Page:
Business (un)Usual in a COVID-19 world

Business (un)Usual in a COVID-19 world

6016 4016 Brenda Akinyi

In the last couple of months, the world has been adjusting and trying to find ways of coping with the debilitating effects of the COVID-19 pandemic. From business owners to employees within different industries, to students and children, we’ve all found ourselves living in uncertain and unfamiliar times.

We’re kickstarting the “Business (un)Usual” series as a way for us to learn from each other’s experiences and offer support to both individuals and teams as we navigate these tough times. Each week, we speak to business leaders in different industries to understand the impact the pandemic has had on their business operations, teams, and personal lives. We have asked them to share their tried and tested work from home &  productivity tips, as well as some moments of inspiration that they have drawn from this experience.

In our first edition, we feature  Grace Njuguna, HRBP at Dentsu Aegis Network, Claire Eboi – Nga’nga Head of People at Apollo Agriculture, and Benjamin Njenga CCO & Co-Founder at Apollo Agriculture, who share their tips on how they’re finding ways to thrive in the uncertainty.

What has been the biggest impact on your day-to-day life given the recent changes due to COVID-19?

Grace: In my daily personal and work-life, there’s been less human interaction with colleagues, candidates, family, and friends. This has also increased my screen and overall gadget time with online training, meetings, and phone calls – both business and social. I’m beginning to experience some strain with my eyes and I’m having to be intentional about scheduling screen time with a much higher level of awareness on how much time I spend in front of the computer.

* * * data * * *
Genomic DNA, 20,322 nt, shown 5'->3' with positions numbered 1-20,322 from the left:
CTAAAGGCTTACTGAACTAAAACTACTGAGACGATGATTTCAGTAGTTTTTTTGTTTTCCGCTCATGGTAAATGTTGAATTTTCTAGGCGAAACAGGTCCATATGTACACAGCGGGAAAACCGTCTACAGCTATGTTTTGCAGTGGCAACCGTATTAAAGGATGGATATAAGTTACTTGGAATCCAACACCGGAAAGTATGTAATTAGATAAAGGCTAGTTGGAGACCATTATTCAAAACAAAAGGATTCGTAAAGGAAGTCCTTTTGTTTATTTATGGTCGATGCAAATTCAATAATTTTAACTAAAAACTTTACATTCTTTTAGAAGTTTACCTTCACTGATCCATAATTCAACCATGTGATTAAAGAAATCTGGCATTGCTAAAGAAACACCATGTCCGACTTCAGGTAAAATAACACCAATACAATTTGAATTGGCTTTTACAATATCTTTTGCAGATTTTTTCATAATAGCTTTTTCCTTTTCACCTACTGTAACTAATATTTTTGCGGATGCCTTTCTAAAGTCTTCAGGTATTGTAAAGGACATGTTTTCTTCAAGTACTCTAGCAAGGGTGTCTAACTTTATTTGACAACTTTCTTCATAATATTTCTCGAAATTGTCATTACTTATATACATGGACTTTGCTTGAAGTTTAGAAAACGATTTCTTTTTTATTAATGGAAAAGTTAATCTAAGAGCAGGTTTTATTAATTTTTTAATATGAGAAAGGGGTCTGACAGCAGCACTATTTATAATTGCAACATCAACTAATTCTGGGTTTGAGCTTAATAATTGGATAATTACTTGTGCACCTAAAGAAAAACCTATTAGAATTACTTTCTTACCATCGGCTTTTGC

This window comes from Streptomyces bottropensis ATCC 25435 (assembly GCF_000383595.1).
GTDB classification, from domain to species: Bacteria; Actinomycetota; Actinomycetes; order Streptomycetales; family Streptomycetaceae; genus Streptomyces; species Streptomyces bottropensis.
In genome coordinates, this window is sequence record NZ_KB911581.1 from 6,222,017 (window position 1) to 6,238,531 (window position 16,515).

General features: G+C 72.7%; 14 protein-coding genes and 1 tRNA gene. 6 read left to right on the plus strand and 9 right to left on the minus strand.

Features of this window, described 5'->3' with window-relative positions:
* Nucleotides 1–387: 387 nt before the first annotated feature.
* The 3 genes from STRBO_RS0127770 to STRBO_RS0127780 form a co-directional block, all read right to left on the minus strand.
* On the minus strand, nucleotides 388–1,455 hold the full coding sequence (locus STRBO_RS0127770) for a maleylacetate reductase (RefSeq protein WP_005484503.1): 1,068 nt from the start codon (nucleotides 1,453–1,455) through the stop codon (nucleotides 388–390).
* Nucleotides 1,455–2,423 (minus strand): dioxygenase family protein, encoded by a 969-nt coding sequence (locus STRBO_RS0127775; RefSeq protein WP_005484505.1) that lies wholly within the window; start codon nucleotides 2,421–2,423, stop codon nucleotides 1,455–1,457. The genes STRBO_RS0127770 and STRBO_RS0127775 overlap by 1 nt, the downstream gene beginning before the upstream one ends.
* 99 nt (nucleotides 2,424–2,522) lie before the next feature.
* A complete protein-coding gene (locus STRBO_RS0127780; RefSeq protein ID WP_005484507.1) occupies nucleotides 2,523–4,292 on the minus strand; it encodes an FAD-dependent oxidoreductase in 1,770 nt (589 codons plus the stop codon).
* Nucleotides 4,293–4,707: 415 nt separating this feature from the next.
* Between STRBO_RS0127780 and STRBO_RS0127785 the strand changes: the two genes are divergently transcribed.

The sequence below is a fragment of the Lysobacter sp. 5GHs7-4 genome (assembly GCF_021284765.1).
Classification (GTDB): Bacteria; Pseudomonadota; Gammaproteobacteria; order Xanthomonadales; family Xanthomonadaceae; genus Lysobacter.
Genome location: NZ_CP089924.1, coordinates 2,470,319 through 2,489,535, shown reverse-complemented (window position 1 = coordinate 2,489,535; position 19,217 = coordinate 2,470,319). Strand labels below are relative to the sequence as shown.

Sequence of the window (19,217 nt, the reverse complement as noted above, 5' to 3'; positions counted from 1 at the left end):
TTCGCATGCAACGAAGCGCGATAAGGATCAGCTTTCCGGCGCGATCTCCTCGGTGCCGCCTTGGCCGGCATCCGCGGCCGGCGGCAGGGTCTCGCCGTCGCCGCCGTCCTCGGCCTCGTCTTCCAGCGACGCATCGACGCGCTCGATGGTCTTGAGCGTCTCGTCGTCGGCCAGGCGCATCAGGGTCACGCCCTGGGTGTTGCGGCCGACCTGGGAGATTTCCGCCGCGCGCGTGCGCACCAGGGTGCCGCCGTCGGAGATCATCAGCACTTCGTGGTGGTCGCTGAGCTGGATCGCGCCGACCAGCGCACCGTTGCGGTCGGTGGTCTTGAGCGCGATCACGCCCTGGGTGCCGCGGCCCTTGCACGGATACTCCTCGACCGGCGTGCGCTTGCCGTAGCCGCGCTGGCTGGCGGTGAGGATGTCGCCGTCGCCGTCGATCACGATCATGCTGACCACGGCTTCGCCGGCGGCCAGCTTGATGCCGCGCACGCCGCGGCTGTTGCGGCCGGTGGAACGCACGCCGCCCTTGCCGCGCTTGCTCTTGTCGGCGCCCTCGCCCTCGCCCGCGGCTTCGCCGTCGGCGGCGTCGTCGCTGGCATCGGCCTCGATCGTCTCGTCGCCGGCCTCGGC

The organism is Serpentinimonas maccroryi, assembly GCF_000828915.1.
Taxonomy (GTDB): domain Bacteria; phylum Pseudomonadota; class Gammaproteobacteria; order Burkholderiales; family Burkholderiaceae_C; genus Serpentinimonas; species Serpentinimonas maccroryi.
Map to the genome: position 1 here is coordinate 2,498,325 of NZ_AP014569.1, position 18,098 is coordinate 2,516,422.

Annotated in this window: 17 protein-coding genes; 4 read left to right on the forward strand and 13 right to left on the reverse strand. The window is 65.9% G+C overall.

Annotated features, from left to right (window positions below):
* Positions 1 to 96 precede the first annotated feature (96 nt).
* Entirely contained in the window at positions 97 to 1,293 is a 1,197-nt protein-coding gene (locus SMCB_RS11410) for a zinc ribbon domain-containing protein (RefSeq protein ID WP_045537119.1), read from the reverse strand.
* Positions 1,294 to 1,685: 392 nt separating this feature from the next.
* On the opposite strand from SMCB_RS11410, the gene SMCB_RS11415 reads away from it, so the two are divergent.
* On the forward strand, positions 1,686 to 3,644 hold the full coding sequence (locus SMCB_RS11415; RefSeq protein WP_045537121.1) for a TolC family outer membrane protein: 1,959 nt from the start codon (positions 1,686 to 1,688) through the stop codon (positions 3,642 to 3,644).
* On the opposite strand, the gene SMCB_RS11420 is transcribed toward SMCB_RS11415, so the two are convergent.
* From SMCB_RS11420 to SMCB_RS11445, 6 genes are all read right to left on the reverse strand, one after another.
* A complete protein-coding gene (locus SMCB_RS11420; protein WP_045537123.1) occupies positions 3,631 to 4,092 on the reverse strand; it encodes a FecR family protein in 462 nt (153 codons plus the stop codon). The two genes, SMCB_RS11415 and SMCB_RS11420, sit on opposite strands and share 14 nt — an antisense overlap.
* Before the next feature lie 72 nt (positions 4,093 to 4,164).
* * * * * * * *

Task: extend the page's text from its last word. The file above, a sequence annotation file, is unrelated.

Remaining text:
Claire: Working from home has been the biggest shift for me. I started working for Apollo as a remote employee and had very little face-to-face interaction with my team. This has called for constant and frequent communication with the team and the need to set clear goals to focus on. I have seen that it is possible to be productive while working from home when you develop a routine and prioritize your tasks. I also enjoy the time I get to spend with my kids during lunch hour and the lack of commute to and from the office.

How has COVID-19 impacted your business or businesses you work with (positively or negatively)?

Benjamin: One of the biggest changes for us (and for companies around the world) was the transition to remote work, which was an entirely new experience for most of our team. As a result of the lockdown, in late March we transitioned our Nairobi-based team to remote work, including our ~150 person call center.  This coincided with planting season, our busiest time of year, and we had to adapt very quickly to ensure that we continued to serve customers before the rains came (which determines when customers plant and marks the end of customer enrollment). It was very humbling to see how quickly our teams made this shift.

An unexpected implication of our approach is that we have been able to adapt fairly quickly to the new realities of COVID-19. Our low-touch, automated processes allow us to finance customers with minimal human interaction, from enrollment to pick-up, which has enabled us to continue serving our farmers despite lockdown conditions and stay-at-home requirements. We increasingly recognize that our ability to provide information, financing, and goods to small scale farmers with a light-touch approach is particularly important right now, and we feel extremely fortunate to be able to continue meeting customers’ needs.